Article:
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Illegal drug scandal hits NDA

By Vision Reporter

Added 30th October 2002 03:00 AM

FOLLOWING the discovery last week of three containers of illegally imported anti-malarial drugs in a Kampala depot, investigations have begun.

FOLLOWING the discovery last week of three containers of illegally imported anti-malarial drugs in a Kampala depot, investigations have begun.

Sources said that NDA officials are being investigated for inconsistency in pursuing NDA statutory policies

By Emmy Allio

FOLLOWING the discovery last week of three containers of illegally imported anti-malarial drugs in a Kampala depot, investigations have begun.
The containers were from a Chinese Pharma-ceutical factory, Ningbo No.2, which had been blacklisted by the Natio-nal Drug Authority (NDA) for producing drugs under dirty conditions.
The Police, Uganda Revenue Authority (URA) and the Special Revenue Protection Services (SRPS) immediately began investigations into the conduct of the top leadership of the NDA, the statutory body that regulates and monitors the importation, exportation and use of drugs in Uganda.
The Police and SRPS last week arrested, questioned and released on bond three NDA employees, an agent with a clearing firm and an Asian pharmacist for attempting to get some of the drugs from Maersk, the clearing agent at 7th Street, Industrial Area, Kampala. The drugs, Radigenta (quinine injections) and Radichlor injectables, were de-registered from use in Uganda by the NDA Quality Control Laboratory.
Last Friday, the head of Makerere University’s pharmacy school, Mr. Erima Owino, was questioned for five hours at the offices of the SRPS in Bukoto. Owino, also an NDA board member, was queried over the tests he undertook on the controversial drugs.
Security organisations have also locked the stores of Radium Pharmacy Limited on Plot 42, Rashid Khamis Road, Old Kampala. The pharmacy is run by Aziz Damani, half-brother of a city tycoon who has a chain of business interests in Uganda, including hotels.

Top security sources said the illegal drug racket has operated for about four years, and that the UPDF has been one of the chief beneficiaries of the drug.
The Chinese ambassador to Uganda, Li Quingumin, has written to the Minister of State for Health, Capt. Mike Mukula, over the issue of why drugs from his country are being queried, and asking Uganda to remember the 40 years of good relations between China and Uganda.
In his letter, Quingumin said his country’s State Drug Administration (the equivalent of Uganda’s NDA), had verified that the drugs from Nangbo factory were good and manufactured according to internationally recognised Good Manufacturing Practices (GMP). The letter was copied to the NDA and the health minister, Brig Jim Muhwezi.
“Due to cultural differences, Uganda and China adopt different rules and methods of administration, which might cause inconveniences for pharmaceutical trading,” he said. He added that China’s GMP is not inferior, and that since China joined the World Trade Organisation (WTO), its factories are meeting the GMP standards.
Sources said NDA chairman Dr. William Nganwa and acting executive secretary/registrar Dr. J.C. Lule, are being investigated for inconsistency in pursuing NDA statutory policies.
Other sources link the recent sudden transfer and replacement of the head of the Anti-Narcotic Unit (ANU) Johnson Ayela, to conflicting interests within the police over the investigation of illegal drugs.
Ayela, now deputy commander of Police Training School, Masindi, was said to have been investigating the same case at the time when a senior Police officer, who owns a pharmacy, had his pharmacy closed by the NDA. The police officer is said to have broken the NDA padlock and obdurately resumed trade.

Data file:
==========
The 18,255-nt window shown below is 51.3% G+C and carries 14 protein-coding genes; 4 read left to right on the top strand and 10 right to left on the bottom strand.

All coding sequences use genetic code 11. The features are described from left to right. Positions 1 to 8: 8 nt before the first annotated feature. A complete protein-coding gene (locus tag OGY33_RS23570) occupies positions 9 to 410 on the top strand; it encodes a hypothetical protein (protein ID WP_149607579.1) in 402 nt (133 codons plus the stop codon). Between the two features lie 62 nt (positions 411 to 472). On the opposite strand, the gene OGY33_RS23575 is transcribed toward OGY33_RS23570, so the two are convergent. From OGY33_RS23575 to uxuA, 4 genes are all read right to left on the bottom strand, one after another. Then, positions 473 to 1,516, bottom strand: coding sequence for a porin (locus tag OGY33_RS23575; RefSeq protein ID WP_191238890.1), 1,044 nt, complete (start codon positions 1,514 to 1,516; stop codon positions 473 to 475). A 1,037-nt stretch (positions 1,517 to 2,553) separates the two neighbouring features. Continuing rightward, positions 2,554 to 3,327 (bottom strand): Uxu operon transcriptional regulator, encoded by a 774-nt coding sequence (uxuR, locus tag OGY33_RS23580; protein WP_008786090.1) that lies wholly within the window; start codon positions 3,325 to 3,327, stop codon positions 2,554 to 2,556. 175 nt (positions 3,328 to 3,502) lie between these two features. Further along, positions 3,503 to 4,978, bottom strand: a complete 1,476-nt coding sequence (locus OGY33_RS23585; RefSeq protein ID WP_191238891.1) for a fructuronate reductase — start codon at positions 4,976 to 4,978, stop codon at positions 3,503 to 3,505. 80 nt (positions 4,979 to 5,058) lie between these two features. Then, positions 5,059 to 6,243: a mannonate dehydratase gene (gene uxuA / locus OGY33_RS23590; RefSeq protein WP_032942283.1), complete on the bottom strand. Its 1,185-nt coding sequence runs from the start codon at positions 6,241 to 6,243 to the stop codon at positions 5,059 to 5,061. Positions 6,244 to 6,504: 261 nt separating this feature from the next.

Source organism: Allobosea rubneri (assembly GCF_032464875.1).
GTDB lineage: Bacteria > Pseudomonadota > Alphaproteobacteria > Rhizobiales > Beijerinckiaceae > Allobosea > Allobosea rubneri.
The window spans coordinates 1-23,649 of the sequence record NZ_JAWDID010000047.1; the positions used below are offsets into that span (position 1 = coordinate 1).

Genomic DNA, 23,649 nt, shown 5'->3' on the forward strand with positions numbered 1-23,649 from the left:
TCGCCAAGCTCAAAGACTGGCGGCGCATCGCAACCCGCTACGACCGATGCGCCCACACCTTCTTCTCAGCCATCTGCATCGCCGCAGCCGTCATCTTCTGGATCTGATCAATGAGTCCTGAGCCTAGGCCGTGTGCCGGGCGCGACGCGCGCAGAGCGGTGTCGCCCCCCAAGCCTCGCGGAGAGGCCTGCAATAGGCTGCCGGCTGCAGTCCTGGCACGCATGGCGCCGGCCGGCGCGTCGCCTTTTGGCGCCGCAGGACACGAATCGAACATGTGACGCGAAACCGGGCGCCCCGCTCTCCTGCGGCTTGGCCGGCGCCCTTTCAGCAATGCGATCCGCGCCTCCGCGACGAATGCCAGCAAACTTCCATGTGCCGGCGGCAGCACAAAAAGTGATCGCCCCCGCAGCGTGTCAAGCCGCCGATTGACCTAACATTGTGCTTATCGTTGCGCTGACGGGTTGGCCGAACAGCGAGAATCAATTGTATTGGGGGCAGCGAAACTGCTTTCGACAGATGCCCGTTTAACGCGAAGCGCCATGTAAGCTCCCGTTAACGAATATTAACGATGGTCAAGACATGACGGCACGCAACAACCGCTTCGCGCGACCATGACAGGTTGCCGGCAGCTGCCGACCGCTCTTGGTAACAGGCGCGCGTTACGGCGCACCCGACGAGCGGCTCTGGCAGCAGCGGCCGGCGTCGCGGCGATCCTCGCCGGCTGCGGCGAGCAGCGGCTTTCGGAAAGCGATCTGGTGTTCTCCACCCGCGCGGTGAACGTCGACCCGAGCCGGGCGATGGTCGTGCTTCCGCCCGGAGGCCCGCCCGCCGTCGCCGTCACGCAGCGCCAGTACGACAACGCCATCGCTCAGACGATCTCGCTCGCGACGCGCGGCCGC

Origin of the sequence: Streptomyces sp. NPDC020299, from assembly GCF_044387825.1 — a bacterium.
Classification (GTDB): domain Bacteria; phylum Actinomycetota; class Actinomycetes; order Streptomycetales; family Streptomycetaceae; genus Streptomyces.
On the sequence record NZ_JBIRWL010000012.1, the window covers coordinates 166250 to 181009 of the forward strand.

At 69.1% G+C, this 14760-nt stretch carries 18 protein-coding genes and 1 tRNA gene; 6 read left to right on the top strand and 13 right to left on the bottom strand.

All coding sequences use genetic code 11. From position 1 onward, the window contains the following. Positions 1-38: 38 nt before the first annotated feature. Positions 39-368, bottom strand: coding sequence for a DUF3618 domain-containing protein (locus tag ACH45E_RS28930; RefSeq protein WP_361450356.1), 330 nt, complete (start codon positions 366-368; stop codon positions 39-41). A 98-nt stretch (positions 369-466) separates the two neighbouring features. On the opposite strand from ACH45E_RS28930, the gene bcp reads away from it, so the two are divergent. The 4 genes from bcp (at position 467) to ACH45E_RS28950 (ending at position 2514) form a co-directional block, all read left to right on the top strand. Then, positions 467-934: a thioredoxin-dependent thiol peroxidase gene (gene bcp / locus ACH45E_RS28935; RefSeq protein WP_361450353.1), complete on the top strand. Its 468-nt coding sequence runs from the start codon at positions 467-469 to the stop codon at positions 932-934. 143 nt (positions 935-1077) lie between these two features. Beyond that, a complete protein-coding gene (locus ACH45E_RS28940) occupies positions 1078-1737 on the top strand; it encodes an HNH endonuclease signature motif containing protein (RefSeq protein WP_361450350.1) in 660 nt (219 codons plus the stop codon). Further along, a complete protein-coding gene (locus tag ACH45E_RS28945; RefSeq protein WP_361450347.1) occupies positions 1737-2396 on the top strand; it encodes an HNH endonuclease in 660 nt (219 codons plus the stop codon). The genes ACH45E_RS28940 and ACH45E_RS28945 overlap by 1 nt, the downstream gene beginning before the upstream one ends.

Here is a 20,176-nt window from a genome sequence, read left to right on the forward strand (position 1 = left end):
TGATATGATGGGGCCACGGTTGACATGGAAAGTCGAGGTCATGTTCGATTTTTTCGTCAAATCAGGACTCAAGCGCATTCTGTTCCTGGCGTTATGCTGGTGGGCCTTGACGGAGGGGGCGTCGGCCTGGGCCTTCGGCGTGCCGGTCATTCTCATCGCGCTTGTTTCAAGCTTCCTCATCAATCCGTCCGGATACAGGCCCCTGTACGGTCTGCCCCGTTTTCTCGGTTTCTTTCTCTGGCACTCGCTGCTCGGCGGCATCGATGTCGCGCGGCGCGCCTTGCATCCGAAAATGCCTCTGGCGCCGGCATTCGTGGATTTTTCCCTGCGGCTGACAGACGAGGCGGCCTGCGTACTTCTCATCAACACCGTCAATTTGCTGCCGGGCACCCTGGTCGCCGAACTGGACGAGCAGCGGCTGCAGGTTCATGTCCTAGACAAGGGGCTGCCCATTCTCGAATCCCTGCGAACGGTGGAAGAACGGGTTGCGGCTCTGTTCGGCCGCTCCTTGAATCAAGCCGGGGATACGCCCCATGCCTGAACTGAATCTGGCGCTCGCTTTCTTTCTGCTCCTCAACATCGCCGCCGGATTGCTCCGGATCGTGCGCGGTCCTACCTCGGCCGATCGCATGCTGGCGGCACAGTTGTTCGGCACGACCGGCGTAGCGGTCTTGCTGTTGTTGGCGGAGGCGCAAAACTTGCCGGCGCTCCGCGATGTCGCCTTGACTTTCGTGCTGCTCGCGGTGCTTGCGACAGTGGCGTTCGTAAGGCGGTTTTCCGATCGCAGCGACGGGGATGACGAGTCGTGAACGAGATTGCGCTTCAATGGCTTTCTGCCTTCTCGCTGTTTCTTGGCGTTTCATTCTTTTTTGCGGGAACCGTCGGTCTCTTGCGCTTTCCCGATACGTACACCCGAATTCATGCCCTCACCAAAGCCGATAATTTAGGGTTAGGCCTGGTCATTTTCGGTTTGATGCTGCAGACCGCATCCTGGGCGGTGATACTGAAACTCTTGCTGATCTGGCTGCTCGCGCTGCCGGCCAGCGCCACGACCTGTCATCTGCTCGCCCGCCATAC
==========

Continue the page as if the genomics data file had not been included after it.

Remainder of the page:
The statute that established the NDA, stipulates that any importer or exporter of drugs must first furnish NDA with a list of the drugs to be imported or exported. In case of importation, the intending importer is expected to furnish NDA with a proforma containing the list of drugs and its manufacturers. Then an NDA team must visit the factory and certify that it satisfies conditions set by the internationally recognised GMP, the global standard of measurement for pharmaceutical industries.
The events that led to the bust of the illegal drug racket on October 21, are said to have started in 1999, when the suspected pharmacist Aziz Damani was interdicted. This followed a report of the NDA disciplinary and recommendation committee on the Multi-brothers saga compiled from July to September 1999.
But for four years, NDA shelved their recommendations Aziz Damanio and Radium Pharmacy and seemingly turned a blind eye to the anomalies in the pharmacy’s operations. During this time, Damani imported tons of drugs from Ningbo No.2 Pharmaceutical Factory.

In 1999, when Radium presented a proforma for importation of drugs, NDA leaders Dr. Nganwa, Dr. Lule and Mubangizi, the chief inspector of drugs, flew to China to inspect the Ningbo factory. The NDA leaders presented their report on Ningbo on May 22, 2001, 15 months after their returned from China.
The report stated that the Ningbo factory had scored 67% of GMP, 3% less than the 70% mark specified by the global body. The report penalised the factory for “No pest control programme, checklist not comprehensive, scales and weighing pans rusty and more places were flooded with poor drainage.”
Consequently, on August 5, 2002, a special senior management meeting of the NDA sat, under Dr. Lule’s chairmanship and recommended that “products of Ningbo in the country be de-registered, and Ningbo products would no longer be imported into Uganda, including those on the high seas.”
In a communication to Ningbo on August 7, referenced 1236/SR/NDA/2002, Lule wrote: “We regret to inform you that the factory was found not to comply with GMP and hence not suitable for the manufacture to Uganda of drugs.”
Aware of the appaling standard of their factory, Ningbo began to build a new factory, which may be opened next year, sources said. To buttress the resolutions of the management meeting, Lule on September 6, 2002 wrote to NDA’s chief inspector of drugs and the verification committee, and said: “The importers dealing with this factory should be advised not to import further products from Ningbo factory in China, until the new factory is opened.”